Following the British example, Canada introduced new rules for revoking citizenship again citing terrorism and national security concerns. Again most cases will be decided by the Minister with a provision for a courts process. No provision is made it seems for dual citizens who are overseas. As the Canadian Bar Association states such actions in effect will exile citizens effectively through a paper based process. As the Toronto Star states citizenship has now been criminalised and is effectively been used as a tool to achieve Government objectives, such as deporting undesirables. But as we are seeing in Australia, once citizenship becomes expendable, then proposals to revoke it on trivial grounds appear from nowhere. However in Canada, those grounds remain terrorism offences overseas, national security offences and serving overseas in armed forces against Canada. Again note that neither Canada nor Great Britain are considering the revocation of citizenship for single nationals.
Claiming that it is extra tough on national security, but really following suit, the Australian Government introduced a proposal to revoke citizenship from dual nationals who had travelled overseas to fight. This proposal was put to the Cabinet and involved an administrative process with no provision for appeal. After a rebellion by some ministers,the proposal was amended to include a judicial review process.
In the meantime, there has been many views expressed including that the legislation was unconstitutional. But then the legislation was introduced and it appears flawed. Grounds for revocation of citizenship now include terrorism, national security offences, serving in the armed forces of another country and being in a so-called prescribed area such as Raqqa, the capital of Islamic State. But the extent of offences now may include whistle-blowing and the vague phrase of using a thing (undefined) to commit an act of terrorism (a paper glider flown through Parliament perhaps?) noting that offences may be applied retrospectively. So that means a person could visit Iraq or Syria for religious reasons but then lose their citizenship as the war has spread to their location.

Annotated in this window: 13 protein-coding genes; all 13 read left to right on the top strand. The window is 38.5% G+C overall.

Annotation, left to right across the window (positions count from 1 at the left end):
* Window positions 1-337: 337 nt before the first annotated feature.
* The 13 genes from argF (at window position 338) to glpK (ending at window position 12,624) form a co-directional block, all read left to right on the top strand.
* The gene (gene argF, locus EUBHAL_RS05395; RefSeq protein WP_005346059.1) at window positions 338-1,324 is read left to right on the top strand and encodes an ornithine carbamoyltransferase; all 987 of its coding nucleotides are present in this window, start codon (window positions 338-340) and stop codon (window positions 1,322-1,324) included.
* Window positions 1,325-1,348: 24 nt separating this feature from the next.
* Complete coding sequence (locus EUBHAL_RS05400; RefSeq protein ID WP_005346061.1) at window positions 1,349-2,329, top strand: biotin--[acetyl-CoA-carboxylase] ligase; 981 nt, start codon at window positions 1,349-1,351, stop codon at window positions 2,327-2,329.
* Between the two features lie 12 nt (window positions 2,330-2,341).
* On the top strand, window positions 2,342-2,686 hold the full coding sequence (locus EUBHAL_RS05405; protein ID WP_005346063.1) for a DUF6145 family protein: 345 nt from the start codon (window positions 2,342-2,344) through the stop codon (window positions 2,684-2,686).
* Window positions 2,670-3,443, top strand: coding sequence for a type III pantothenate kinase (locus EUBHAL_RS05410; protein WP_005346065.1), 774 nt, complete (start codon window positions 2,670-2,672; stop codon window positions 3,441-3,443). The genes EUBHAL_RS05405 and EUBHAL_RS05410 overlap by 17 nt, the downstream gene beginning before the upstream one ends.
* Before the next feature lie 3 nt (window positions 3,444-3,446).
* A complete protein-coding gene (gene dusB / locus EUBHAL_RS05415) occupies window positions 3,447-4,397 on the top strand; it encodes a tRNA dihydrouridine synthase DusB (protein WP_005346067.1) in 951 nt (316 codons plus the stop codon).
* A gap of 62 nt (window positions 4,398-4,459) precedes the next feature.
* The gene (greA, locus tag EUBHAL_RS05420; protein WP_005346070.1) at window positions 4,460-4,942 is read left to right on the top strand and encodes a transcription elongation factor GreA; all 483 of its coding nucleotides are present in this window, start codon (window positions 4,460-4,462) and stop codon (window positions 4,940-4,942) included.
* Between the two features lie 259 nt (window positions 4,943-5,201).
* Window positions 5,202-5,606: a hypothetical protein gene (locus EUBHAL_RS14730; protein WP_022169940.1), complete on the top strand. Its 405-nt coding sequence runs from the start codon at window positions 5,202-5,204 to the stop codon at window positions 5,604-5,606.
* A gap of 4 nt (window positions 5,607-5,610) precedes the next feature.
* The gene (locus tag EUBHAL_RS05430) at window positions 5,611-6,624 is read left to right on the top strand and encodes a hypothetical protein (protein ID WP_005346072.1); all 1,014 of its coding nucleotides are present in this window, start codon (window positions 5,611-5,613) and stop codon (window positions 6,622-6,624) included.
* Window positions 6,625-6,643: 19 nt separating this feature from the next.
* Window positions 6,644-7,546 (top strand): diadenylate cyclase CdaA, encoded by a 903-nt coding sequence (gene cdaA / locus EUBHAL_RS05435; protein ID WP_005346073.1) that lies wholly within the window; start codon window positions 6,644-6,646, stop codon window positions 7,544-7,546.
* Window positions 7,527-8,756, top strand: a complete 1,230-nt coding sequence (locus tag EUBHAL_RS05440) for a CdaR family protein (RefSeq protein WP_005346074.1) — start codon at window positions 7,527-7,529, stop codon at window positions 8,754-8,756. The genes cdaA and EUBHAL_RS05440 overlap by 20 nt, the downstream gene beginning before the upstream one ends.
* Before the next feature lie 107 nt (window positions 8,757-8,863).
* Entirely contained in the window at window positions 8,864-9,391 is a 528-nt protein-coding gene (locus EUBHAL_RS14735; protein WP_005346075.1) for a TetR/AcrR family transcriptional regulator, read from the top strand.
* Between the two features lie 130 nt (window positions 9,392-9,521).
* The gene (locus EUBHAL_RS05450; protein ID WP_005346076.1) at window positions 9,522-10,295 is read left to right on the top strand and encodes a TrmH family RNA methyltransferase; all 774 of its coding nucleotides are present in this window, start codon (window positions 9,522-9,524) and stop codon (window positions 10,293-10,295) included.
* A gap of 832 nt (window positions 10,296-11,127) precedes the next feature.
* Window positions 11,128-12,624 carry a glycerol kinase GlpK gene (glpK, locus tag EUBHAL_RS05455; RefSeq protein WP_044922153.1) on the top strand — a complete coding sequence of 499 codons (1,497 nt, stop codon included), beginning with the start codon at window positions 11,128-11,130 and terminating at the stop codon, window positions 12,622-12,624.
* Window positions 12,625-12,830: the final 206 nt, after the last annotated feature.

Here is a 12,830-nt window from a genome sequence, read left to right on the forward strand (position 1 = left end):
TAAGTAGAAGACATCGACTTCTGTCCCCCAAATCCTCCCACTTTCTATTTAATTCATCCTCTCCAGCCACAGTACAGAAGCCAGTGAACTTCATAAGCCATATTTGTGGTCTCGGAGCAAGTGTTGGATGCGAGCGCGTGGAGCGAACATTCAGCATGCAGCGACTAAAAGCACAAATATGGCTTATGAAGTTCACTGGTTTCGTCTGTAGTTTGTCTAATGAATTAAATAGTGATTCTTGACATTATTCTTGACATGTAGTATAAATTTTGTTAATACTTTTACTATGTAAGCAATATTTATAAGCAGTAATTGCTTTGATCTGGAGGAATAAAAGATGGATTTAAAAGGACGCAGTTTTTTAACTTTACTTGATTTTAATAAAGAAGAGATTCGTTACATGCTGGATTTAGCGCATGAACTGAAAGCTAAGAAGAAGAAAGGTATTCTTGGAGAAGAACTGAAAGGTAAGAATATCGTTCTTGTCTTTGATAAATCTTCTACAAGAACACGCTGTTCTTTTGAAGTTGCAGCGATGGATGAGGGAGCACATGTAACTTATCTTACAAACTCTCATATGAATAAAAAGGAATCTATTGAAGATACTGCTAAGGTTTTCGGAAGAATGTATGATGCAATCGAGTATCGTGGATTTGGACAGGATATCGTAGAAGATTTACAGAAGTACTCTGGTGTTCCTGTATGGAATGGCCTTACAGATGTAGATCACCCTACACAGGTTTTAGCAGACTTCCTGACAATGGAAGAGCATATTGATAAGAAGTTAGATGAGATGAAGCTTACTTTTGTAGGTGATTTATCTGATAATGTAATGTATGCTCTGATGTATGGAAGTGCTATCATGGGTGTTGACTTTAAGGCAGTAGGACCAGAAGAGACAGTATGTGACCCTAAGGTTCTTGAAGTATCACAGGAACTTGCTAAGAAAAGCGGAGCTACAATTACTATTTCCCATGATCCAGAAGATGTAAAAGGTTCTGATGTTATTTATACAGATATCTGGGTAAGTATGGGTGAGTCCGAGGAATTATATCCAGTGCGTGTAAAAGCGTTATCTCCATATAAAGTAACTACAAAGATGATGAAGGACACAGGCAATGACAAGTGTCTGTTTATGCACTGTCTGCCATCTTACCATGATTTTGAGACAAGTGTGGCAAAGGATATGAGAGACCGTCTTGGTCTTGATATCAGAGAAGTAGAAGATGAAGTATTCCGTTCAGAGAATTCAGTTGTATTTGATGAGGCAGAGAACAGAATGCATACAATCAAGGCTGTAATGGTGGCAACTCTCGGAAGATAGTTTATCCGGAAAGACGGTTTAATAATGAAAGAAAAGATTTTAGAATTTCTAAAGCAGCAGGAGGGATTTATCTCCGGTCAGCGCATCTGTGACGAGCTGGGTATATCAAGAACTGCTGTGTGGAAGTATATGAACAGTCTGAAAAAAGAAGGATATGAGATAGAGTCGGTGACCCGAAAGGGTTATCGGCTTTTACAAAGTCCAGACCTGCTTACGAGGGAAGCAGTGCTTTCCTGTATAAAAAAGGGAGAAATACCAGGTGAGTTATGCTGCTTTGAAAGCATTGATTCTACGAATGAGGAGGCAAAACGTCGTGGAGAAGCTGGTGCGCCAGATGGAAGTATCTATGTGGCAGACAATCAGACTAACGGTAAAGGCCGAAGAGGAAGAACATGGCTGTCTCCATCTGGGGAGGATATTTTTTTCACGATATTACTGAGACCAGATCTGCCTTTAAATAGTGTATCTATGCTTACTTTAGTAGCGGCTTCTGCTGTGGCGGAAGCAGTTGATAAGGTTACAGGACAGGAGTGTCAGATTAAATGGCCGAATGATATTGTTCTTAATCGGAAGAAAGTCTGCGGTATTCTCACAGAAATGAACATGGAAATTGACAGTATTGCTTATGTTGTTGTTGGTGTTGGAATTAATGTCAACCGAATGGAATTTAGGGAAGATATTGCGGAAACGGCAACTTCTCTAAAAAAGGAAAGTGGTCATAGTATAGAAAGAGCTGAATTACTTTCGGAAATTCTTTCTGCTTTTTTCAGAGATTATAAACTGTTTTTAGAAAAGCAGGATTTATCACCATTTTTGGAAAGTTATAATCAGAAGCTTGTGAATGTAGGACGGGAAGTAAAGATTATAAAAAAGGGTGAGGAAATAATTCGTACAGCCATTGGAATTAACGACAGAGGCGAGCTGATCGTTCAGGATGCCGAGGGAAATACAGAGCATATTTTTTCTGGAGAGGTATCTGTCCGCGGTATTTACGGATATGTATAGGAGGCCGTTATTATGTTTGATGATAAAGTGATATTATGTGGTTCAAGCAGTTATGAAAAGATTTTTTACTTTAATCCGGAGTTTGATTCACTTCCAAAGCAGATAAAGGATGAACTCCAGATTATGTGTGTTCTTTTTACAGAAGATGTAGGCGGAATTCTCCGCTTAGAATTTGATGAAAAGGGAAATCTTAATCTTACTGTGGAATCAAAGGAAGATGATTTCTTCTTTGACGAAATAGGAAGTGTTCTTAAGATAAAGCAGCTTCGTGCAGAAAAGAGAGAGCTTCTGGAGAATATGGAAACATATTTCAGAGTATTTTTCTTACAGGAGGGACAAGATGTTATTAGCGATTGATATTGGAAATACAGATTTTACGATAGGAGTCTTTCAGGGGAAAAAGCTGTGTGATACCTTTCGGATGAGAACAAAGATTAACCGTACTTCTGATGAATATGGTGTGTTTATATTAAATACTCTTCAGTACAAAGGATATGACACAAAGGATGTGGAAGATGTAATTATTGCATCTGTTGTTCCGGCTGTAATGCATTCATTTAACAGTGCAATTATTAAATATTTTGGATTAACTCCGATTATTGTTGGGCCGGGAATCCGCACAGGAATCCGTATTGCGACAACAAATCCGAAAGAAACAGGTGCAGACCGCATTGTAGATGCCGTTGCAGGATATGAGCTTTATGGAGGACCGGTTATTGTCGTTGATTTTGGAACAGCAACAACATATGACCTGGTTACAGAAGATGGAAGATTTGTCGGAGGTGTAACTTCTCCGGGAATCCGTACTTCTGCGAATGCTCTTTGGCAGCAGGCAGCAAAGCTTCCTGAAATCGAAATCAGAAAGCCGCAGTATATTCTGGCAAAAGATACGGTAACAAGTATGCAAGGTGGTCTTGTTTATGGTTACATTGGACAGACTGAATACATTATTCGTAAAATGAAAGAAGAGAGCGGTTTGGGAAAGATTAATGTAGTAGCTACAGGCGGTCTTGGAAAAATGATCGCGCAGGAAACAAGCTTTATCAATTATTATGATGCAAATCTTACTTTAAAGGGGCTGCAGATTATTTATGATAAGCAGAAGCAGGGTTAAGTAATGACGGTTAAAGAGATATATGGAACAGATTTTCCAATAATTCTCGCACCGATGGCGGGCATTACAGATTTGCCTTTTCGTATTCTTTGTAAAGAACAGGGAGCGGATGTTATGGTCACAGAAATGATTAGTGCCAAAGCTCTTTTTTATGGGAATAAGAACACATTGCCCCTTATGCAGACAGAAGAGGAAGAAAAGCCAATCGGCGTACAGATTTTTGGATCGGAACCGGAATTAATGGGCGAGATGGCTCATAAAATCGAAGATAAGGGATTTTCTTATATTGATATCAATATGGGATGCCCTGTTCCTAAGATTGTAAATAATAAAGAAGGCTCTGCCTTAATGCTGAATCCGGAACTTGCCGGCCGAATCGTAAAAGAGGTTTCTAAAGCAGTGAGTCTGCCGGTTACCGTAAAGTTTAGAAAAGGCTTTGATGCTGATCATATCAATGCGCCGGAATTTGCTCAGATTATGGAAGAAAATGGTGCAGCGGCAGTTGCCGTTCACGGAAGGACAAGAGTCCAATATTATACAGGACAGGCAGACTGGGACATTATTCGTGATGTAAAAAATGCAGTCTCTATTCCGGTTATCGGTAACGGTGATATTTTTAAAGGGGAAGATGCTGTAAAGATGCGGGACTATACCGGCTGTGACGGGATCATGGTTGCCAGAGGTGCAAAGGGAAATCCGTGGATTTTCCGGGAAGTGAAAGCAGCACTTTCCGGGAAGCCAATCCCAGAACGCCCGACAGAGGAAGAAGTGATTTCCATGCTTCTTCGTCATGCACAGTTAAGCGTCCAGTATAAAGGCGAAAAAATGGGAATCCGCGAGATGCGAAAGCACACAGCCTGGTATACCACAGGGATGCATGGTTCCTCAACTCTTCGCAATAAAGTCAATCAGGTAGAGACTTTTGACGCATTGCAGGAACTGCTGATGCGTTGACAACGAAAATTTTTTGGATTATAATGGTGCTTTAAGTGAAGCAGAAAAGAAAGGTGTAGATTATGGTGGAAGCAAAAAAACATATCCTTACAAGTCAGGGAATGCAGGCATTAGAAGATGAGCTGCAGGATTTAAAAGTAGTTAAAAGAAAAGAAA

In all of that the Australian Prime Minister was quoted as still pursuing means to strip the citizenship of single-nationals who have left Australia to fight overseas.
This is troubling for democracy. In Australia, at least, a law will be enacted that imposes penalties and offences without recourse to court. This law too will mean that potentially Australians fighting overseas will be rendered stateless and have no means of regaining their citizenship. The law provides no means of holding these terrorists to account for their crimes by extraditing them back home. This law, and such laws like it, fails to deter and in fact provides more grounds for fighters to leave a country, commit terrorism and not return.
This government don’t know what they are doing. If they suspend the citizenship of dual nationals who have committed crimes overseas, how will these people be brought to justice? They’ve effectively got away with their crimes internationally. Such suspension effectively rewards (not punishes) these people with exile. Such people contemplating going overseas may be more motivated if they lose their citizenship. And now they want to impose restrictions upon those with single citizenship through an quasi-legal accounting of their actions which could potential break international law (again).
These laws and laws like it are stupid and destined to fail.
- Checked the printer had paper, no jams and enough ink
- Stopped and restarted the printer queue
- Deleted the print job
- Cleared my temp files
- Switched the printer on and off and, of course
- Rebooted my PC .
- Checked the printer had paper, no jams and enough ink
- Switched the printer off and on, and of course
- Ran a printer self-test.
- Unplugged the network cable from the printer
- Attached it to a grey box
- Pressed a button
- Checked the flashing lights.